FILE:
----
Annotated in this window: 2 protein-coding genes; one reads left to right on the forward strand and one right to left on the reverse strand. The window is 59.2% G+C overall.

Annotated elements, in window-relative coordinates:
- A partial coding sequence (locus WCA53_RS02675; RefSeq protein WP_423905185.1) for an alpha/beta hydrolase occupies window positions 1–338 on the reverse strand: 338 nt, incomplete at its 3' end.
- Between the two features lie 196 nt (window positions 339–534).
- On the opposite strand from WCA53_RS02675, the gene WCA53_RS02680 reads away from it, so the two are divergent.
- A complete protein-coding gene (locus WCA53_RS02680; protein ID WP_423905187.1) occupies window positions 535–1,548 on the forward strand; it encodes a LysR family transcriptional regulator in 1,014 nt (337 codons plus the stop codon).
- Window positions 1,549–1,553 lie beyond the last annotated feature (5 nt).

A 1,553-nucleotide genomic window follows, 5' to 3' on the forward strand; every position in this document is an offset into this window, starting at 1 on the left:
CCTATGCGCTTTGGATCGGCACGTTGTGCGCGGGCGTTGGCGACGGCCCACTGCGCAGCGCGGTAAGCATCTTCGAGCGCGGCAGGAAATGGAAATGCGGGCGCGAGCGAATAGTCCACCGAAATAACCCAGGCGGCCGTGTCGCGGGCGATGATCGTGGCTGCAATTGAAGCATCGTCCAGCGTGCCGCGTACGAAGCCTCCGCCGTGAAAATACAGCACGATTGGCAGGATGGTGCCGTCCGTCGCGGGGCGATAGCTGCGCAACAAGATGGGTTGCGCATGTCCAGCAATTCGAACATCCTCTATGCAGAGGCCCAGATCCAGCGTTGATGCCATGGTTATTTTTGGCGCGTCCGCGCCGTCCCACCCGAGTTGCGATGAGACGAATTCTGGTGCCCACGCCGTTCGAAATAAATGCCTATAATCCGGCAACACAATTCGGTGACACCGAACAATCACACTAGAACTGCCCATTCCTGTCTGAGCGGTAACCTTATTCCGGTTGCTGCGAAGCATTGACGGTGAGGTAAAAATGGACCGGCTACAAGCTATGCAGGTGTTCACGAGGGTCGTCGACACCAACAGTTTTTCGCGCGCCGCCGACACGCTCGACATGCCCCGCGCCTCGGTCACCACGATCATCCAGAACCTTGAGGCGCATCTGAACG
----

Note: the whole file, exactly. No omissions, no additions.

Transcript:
Annotated in this window: 2 protein-coding genes; one reads left to right on the forward strand and one right to left on the reverse strand. The window is 59.2% G+C overall.

Annotated elements, in window-relative coordinates:
- A partial coding sequence (locus WCA53_RS02675; RefSeq protein WP_423905185.1) for an alpha/beta hydrolase occupies window positions 1–338 on the reverse strand: 338 nt, incomplete at its 3' end.
- Between the two features lie 196 nt (window positions 339–534).
- On the opposite strand from WCA53_RS02675, the gene WCA53_RS02680 reads away from it, so the two are divergent.
- A complete protein-coding gene (locus WCA53_RS02680; protein ID WP_423905187.1) occupies window positions 535–1,548 on the forward strand; it encodes a LysR family transcriptional regulator in 1,014 nt (337 codons plus the stop codon).
- Window positions 1,549–1,553 lie beyond the last annotated feature (5 nt).

A 1,553-nucleotide genomic window follows, 5' to 3' on the forward strand; every position in this document is an offset into this window, starting at 1 on the left:
CCTATGCGCTTTGGATCGGCACGTTGTGCGCGGGCGTTGGCGACGGCCCACTGCGCAGCGCGGTAAGCATCTTCGAGCGCGGCAGGAAATGGAAATGCGGGCGCGAGCGAATAGTCCACCGAAATAACCCAGGCGGCCGTGTCGCGGGCGATGATCGTGGCTGCAATTGAAGCATCGTCCAGCGTGCCGCGTACGAAGCCTCCGCCGTGAAAATACAGCACGATTGGCAGGATGGTGCCGTCCGTCGCGGGGCGATAGCTGCGCAACAAGATGGGTTGCGCATGTCCAGCAATTCGAACATCCTCTATGCAGAGGCCCAGATCCAGCGTTGATGCCATGGTTATTTTTGGCGCGTCCGCGCCGTCCCACCCGAGTTGCGATGAGACGAATTCTGGTGCCCACGCCGTTCGAAATAAATGCCTATAATCCGGCAACACAATTCGGTGACACCGAACAATCACACTAGAACTGCCCATTCCTGTCTGAGCGGTAACCTTATTCCGGTTGCTGCGAAGCATTGACGGTGAGGTAAAAATGGACCGGCTACAAGCTATGCAGGTGTTCACGAGGGTCGTCGACACCAACAGTTTTTCGCGCGCCGCCGACACGCTCGACATGCCCCGCGCCTCGGTCACCACGATCATCCAGAACCTTGAGGCGCATCTGAACG